This past week, I have not been an easy person to be around, either.  My recent blog posts are a testament to that.  I don't even want to be around myself right now.  I wonder if that's a writer's normal nature.  So many biographies I've read of famous authors involve some form of mental illness--depression or bipolar disorder at the very least.  That doesn't provide me much comfort.  Especially because so many of these writers ended up committing suicide.  Anne Sexton.  John Berryman.  Sylvia Plath.  Virginia Woolf.  Ernest Hemingway.  Emily Dickinson didn't commit suicide, but she certainly suffered from mental illness.  Robert Frost didn't commit suicide, either, but most of his best poems are grounded in very dark soil.

I have been treading the same Frostian ground for the last few days.  Bob felt trapped at points in his life, going down roads he didn't want to travel.  That's where I find myself right now.  I know where I want to go.  I can see the village in the distance.  But, on this P.O.E.T. Day, I have miles to go before I sleep, if you get my meaning.  Miles to go before I sleep. 

That line has always haunted Saint Marty.

I should tattoo it on my ass...

Thursday, April 18, 2013

April 18: That Hope Stuff

Now that I've written about all that hope stuff in my previous post, I can tell you that my morning really didn't start out happy and hopeful.  It started out with a conversation about the impending changes with my medical office job that will eventually entail me having to decide between working for the hospital or teaching for the university.  It was a pretty bleak conversation.

I've tried to stave off those dark thoughts all day.  I haven't been too successful.  Because, if I'm being completely practical, the choice between being full-time with the hospital versus part-time at the university is a no-brainer.  I get medical insurance through the hospital.  I get a retirement account through the hospital.  However, I don't make enough money with just my hospital paychecks to meet all my monthly expenses.  And I certainly couldn't do it with just my adjunct salary from the university.  Plus, I'd be absolutely miserable working for the hospital full-time for the rest of my life.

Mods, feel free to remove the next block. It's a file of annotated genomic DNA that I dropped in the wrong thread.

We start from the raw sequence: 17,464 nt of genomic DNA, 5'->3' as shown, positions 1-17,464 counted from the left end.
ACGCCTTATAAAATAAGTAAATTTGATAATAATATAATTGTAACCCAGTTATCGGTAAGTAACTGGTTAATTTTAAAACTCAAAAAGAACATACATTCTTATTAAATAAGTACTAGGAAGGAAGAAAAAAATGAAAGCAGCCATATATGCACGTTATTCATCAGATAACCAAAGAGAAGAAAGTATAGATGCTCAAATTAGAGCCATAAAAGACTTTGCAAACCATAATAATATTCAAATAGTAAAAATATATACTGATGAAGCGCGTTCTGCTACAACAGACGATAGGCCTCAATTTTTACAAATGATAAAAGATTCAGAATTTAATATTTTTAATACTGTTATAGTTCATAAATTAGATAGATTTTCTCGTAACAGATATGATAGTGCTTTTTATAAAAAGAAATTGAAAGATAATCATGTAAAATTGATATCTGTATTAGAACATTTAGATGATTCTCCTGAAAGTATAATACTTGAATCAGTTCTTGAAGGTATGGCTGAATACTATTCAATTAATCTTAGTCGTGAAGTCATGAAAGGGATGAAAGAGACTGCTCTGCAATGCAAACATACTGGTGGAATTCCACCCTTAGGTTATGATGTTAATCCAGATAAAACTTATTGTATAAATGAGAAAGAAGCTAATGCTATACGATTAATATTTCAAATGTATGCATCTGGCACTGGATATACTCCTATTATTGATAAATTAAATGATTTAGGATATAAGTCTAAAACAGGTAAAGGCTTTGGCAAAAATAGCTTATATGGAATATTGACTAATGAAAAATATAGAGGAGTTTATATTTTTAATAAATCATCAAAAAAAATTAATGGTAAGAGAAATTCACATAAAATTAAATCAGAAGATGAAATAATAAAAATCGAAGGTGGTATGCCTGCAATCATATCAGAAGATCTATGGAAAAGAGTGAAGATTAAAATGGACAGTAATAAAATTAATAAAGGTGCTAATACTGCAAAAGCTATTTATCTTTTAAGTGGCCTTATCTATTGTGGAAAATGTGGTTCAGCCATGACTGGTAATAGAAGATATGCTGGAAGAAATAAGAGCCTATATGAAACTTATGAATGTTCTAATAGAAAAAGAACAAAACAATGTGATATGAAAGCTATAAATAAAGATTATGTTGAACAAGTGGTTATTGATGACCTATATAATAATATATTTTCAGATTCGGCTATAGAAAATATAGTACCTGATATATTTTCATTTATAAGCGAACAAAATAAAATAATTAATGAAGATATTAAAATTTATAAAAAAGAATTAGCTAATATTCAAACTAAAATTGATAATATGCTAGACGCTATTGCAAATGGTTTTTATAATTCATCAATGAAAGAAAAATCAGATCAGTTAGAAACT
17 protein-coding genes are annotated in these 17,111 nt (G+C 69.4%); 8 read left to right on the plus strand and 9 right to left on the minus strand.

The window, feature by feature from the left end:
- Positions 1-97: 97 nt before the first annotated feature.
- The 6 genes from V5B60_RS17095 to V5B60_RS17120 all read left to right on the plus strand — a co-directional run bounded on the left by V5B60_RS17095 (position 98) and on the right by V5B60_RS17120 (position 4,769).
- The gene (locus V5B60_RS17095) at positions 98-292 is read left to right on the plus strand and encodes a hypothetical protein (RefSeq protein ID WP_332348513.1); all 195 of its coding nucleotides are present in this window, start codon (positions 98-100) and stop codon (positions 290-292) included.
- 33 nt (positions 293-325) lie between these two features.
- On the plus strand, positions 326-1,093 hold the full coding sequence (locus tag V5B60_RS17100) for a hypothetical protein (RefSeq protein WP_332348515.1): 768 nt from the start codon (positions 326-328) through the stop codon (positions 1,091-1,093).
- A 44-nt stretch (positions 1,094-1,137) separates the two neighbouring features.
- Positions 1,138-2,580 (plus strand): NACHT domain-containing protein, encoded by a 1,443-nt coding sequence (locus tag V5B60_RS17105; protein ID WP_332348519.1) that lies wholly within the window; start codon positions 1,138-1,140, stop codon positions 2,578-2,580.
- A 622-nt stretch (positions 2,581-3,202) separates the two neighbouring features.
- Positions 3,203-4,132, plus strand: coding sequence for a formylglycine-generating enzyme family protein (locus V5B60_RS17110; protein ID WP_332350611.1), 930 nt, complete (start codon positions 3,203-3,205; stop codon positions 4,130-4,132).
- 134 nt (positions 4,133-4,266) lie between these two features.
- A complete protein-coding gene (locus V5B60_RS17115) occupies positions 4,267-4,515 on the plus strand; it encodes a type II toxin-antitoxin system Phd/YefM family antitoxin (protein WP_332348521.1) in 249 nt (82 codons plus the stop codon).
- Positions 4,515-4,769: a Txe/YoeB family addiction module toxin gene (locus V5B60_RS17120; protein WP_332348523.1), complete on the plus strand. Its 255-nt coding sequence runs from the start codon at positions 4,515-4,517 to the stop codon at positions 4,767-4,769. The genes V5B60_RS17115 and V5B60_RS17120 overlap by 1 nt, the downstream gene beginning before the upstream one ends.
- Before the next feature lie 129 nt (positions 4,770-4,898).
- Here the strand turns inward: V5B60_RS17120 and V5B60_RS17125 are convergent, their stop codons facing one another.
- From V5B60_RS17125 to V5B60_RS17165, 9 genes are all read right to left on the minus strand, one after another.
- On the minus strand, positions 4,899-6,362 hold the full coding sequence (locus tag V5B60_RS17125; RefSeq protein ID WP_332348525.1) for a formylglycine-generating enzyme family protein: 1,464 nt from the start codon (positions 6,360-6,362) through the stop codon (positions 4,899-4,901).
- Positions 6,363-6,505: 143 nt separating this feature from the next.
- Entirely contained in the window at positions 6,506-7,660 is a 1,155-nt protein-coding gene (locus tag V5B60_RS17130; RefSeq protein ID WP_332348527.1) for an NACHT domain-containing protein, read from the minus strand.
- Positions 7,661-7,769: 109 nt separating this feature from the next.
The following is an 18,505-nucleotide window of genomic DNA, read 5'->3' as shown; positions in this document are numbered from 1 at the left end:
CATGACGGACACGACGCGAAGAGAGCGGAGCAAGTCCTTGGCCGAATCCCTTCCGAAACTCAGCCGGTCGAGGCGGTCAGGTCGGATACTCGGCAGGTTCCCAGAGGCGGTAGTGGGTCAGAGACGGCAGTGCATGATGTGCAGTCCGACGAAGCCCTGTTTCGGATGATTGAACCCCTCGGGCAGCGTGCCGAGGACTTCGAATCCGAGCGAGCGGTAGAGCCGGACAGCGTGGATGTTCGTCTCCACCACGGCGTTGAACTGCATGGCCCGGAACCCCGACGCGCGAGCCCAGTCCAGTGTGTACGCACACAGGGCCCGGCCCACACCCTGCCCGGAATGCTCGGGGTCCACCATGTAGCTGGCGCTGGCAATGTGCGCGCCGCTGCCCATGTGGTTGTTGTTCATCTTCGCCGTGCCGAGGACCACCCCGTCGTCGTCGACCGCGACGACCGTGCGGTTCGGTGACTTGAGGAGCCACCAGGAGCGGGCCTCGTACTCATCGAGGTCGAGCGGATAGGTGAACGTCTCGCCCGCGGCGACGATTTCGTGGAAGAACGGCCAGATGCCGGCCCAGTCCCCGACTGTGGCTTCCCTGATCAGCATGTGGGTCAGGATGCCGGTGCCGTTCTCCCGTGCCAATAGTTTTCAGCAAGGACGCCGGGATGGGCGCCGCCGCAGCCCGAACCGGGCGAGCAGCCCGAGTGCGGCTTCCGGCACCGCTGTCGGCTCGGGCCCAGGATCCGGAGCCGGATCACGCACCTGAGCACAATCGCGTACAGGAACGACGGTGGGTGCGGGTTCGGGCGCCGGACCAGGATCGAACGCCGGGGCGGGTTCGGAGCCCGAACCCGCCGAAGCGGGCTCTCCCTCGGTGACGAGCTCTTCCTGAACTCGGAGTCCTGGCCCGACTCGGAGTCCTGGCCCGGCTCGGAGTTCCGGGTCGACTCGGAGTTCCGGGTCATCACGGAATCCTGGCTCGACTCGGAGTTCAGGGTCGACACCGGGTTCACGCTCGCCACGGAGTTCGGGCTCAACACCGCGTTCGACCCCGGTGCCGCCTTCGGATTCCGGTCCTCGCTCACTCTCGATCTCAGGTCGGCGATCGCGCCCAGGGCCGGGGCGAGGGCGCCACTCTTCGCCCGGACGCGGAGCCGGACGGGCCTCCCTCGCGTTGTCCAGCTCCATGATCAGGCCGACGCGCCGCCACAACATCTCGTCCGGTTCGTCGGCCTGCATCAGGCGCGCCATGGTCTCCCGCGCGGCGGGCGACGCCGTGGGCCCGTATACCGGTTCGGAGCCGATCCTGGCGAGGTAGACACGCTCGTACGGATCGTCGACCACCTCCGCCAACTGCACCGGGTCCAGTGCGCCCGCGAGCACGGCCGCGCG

Thus, I'm stuck between a rock and an outhouse, and I don't see any way out of it.

Saint Marty needs a little divine intervention in the next year or so.

This is where my life is heading...today...

April 18: Kid's Notebook, Poetry Binder, Feeling Accomplished

I sat there on D.B.'s desk and read the whole notebook.  It didn't take me long, and I can read that kind of stuff, some kid's notebook, Phoebe's or anybody's, all day and all night long.  Kid's notebooks kill me.  Then I lit another cigarette--it was my last one.  I must've smoked about three cartons that day.  Then, finally, I woke her up.  I mean I couldn't sit there on that desk for the rest of my life, and besides, I was afraid my parents might barge in on me all of a sudden and I wanted to at least say hello to her before they did.  So I woke her up.

This passage is one of the happier moments for Holden in the book, sitting at his brother's desk, reading Phoebe's school notebook.  He's in his element.  There is the threat of adults barging in and ruining the moment, but, for the most part, Holden simply enjoys Phoebe's innocent world for a little while.

Ever since I assembled my new chapbook of poems on Monday, I've been carrying it around in a three-ring binder.  Having it close by gives me pleasure for some reason.  I even take it to class when I teach.  Every once in a while, I take it out and read a poem.  As I read the poem, I can remember why I wrote it, how I wrote it, when I wrote it, where I wrote it.  I can picture the pen in my hand, scribbling down the words.  I can feel that hum in my head that tells me I'm in deep, writing something of meaning.  I can see my living room at midnight, my school office on an October afternoon, the place where the poem first came to me.  I recently read an interview with Sharon Olds in which she described her writing process, how, when a poem takes hold of her, she has to write immediately, to capture its similes and metaphors down on paper.  That's what I'm able to regain when I read my manuscript--the initial fever that drove me to write.

That's my blessing today.  It may sound conceited, self-centered, and egotistical, but I don't care.  Having that poetry binder gives me a sense of accomplishment and purpose.  I know, in a week or so, that I'm going to send it to a chapbook contest.  For a few months after that, it will fill me with hope until the letter finally comes, telling me that some other person has won instead of me.

For now, though, that binder is full of promise for Saint Marty, like a bird singing in the dark on a cold April morning.

I am filled with hope....

Wednesday, April 17, 2013